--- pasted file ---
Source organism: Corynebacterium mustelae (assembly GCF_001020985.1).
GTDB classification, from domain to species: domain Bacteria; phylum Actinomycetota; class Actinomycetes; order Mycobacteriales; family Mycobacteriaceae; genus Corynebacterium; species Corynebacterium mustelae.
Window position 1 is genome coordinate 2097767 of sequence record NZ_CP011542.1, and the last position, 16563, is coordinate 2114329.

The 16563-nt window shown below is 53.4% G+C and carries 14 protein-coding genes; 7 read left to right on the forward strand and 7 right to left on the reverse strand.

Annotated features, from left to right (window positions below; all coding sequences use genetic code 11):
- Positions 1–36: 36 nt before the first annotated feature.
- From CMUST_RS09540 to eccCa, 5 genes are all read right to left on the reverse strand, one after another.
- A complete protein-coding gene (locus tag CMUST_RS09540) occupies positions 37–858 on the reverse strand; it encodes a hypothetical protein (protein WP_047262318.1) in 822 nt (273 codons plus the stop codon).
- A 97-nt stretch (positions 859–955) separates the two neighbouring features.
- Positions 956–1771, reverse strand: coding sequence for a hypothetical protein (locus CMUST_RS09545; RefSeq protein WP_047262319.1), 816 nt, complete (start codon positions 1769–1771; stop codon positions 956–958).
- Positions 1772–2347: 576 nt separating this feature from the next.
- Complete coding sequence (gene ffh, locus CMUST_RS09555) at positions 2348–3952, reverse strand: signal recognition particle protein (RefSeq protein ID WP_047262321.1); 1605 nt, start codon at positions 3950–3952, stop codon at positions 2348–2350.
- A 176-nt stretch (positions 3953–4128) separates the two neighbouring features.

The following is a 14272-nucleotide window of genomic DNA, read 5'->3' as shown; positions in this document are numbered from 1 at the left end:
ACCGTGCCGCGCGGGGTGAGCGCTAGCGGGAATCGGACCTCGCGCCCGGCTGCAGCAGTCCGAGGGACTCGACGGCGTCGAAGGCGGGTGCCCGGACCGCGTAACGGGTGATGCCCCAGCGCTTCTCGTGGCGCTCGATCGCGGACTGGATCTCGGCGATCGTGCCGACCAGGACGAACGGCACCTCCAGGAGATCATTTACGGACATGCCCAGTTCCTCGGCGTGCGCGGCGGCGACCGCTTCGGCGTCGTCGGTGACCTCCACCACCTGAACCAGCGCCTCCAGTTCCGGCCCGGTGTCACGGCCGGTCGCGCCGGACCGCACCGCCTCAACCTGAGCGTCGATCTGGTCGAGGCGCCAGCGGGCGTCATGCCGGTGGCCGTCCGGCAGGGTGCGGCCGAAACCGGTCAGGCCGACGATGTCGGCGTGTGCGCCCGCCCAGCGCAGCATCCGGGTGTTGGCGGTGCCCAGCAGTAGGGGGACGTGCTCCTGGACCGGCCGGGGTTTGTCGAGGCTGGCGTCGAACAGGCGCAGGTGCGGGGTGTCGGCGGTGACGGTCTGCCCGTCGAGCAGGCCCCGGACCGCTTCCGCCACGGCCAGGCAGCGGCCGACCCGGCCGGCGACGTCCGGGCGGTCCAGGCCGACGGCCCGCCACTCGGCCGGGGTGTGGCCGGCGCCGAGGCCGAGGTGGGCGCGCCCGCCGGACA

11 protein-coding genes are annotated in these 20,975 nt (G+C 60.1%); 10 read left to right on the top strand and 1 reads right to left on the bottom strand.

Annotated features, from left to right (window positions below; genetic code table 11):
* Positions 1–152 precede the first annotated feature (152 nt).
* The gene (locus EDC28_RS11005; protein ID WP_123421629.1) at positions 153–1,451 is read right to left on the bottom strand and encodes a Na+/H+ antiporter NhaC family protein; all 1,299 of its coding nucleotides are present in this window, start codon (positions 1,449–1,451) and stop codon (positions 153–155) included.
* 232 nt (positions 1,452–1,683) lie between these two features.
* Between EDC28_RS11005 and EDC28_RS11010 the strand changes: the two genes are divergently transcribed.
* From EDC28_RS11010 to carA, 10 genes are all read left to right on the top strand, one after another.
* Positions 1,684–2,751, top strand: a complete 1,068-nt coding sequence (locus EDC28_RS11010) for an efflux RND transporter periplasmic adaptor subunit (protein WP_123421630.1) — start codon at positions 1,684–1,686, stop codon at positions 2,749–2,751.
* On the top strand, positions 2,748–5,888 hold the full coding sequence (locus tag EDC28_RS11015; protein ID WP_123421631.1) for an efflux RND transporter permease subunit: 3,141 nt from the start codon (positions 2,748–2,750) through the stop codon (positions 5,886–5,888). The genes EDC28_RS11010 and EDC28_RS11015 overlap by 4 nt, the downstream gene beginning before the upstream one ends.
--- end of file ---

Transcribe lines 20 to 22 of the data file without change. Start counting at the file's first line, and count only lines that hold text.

* 232 nt (positions 1,452–1,683) lie between these two features.
* Between EDC28_RS11005 and EDC28_RS11010 the strand changes: the two genes are divergently transcribed.
* From EDC28_RS11010 to carA, 10 genes are all read left to right on the top strand, one after another.